Meet me at 483 Eastlake Ave East in 30 minutes.
This is too easy, he thought. It hadn’t been twenty-four hours since Anne called him and offered a truce. Even then she hadn’t been certain of when or how. She was always cautious. Then, overnight, the Madison Massacre happened. Anne was silent about it, but now she voiced urgency through an untraceable number. She wanted a quick meeting, no questions asked. Massey could tell that something significant had happened; something had stirred loud and scary enough to drive Anne to this meeting. That something was prone to be bad.
By the time Massey pulled over at the given address, it was nearing dusk. Old bones groaning, he sat on the tight seat of the black cruiser. The sky was an angry purple, a raw bruise spreading over the city. Massey put a calloused hand over his heart. This madness would be the death of him. He thought about Denisha. His baby girl was always busy these days; catching her voice on the phone had become as much a rarity as seeing her. To protect Joaquin, Frank had made personal sacrifices. He hoped they wouldn’t blow back on him.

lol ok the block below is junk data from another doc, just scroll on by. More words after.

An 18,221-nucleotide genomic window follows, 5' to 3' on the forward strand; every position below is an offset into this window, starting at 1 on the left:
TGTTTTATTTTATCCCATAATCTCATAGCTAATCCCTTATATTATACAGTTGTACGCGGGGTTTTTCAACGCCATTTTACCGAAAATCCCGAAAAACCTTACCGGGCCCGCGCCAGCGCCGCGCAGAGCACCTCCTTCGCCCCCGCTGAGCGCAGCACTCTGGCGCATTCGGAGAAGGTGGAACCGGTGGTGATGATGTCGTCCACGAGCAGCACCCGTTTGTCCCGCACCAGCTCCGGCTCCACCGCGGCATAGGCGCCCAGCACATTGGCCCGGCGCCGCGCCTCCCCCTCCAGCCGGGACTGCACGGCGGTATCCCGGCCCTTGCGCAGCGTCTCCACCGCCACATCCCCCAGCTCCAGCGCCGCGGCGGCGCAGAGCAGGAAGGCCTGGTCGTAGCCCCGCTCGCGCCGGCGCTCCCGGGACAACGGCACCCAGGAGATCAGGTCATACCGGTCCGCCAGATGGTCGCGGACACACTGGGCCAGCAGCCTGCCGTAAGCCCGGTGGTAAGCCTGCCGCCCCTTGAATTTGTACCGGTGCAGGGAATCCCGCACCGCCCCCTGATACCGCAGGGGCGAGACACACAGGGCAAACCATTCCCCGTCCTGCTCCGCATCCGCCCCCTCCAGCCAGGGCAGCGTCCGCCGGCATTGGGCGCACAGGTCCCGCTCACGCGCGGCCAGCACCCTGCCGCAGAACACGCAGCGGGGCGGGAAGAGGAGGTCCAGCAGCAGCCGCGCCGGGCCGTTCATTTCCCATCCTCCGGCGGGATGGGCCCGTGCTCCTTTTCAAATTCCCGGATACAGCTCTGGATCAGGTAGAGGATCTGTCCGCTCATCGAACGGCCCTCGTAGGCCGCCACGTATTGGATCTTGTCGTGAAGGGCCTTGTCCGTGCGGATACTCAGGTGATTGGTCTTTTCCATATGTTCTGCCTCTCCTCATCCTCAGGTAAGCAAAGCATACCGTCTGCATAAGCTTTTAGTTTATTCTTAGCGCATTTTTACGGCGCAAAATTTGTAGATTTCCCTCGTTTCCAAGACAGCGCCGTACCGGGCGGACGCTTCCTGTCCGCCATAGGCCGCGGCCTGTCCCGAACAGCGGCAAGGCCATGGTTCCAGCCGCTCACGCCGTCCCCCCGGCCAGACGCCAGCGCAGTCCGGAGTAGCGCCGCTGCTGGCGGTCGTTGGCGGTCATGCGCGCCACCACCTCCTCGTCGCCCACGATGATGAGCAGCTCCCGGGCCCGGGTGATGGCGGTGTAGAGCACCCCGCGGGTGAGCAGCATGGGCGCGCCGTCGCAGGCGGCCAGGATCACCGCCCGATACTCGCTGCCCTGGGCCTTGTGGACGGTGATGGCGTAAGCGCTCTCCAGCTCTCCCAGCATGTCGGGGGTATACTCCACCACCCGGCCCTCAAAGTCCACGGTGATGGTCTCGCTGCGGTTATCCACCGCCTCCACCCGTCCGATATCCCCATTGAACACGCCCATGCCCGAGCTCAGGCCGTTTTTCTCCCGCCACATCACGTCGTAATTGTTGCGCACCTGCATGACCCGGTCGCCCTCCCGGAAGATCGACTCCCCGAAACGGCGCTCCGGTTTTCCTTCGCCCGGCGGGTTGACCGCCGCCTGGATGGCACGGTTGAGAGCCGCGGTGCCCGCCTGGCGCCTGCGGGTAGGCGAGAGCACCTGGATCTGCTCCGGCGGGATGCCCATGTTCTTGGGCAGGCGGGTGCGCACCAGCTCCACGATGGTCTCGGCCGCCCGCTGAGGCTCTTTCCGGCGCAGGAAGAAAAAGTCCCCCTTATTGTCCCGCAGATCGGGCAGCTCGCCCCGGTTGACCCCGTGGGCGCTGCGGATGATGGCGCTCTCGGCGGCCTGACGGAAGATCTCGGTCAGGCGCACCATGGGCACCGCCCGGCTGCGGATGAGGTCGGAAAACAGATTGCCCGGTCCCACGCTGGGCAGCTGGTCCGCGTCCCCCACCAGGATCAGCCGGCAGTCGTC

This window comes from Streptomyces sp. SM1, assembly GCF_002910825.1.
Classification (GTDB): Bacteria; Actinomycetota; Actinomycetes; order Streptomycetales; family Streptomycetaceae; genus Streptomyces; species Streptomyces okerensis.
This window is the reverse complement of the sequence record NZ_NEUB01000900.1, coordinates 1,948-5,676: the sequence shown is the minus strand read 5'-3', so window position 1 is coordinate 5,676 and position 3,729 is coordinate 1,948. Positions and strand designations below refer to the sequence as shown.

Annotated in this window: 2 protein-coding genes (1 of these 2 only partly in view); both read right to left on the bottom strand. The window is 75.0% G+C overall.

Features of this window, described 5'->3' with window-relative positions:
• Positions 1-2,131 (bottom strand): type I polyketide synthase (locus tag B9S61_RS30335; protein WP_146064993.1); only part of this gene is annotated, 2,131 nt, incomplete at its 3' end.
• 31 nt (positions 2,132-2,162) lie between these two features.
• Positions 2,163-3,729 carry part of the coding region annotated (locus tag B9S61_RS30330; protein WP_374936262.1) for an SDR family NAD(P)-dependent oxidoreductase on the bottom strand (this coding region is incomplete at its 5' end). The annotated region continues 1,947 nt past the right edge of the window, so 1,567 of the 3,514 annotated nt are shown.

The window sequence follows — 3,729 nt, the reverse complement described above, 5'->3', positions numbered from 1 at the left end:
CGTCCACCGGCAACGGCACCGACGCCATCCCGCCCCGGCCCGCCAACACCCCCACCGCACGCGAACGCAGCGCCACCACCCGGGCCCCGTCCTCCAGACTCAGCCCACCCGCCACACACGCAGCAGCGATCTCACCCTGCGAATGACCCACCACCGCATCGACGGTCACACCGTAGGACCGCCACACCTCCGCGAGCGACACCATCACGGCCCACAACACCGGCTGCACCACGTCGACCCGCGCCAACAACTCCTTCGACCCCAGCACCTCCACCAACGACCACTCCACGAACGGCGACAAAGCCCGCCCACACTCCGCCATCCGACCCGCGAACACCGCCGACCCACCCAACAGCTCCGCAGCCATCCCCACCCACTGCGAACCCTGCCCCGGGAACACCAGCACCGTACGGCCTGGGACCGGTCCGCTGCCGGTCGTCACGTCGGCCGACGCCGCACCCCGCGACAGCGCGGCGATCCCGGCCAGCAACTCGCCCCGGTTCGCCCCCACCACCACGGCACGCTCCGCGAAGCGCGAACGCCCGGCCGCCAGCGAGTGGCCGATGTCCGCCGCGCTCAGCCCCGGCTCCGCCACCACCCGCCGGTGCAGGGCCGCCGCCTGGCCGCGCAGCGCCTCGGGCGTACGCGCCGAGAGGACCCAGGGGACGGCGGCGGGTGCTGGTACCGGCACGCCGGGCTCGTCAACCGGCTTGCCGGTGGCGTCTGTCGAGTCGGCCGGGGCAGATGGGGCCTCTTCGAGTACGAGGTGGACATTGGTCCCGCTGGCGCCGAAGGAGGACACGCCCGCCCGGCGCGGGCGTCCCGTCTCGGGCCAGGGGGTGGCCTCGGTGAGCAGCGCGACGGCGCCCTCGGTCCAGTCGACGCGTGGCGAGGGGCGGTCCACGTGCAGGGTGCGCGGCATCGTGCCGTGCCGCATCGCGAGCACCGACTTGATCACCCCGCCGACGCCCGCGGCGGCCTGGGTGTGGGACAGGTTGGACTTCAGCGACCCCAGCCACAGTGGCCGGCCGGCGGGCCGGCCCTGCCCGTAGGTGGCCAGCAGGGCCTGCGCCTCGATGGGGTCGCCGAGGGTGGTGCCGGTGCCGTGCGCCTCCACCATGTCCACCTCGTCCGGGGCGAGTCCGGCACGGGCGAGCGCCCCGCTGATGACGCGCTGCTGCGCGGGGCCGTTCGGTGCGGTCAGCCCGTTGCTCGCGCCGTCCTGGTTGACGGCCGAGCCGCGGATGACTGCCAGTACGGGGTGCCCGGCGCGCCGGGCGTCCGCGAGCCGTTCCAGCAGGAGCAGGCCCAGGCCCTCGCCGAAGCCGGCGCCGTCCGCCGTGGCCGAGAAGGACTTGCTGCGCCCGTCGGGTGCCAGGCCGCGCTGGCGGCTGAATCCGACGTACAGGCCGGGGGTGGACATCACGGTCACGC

The I-5 express running above rattled with the dull rhythm of rasping car engines speeding by as Massey crossed the street. His eyes frantically scanned for Anne, but the street was empty. Gray buildings erected shoulder to shoulder glared with empty windows – rental and available signs decorated their corners. The dust and smudges on the glass told him they were long forgotten just like the other half the avenue’s length – tarnished and halted by renovations. The posters glued crooked to the lampposts were dated last March. The neighborhood reeked with ostentatious poverty. To Frank’s surprise huddled between a shutdown bar, Bud Light sticker still crowning its entrance and a garage, its heavy black door closed for the day, was a second-hand clothes store, pale mannequins stared at him armless and headless through the frame. A bird feeder hung from a cast iron pole. Massey drummed his fingers on his holster as he approached the door. He clicked the gun free from the leather strap and wrapped his hand around the grip, but keeping it out of view.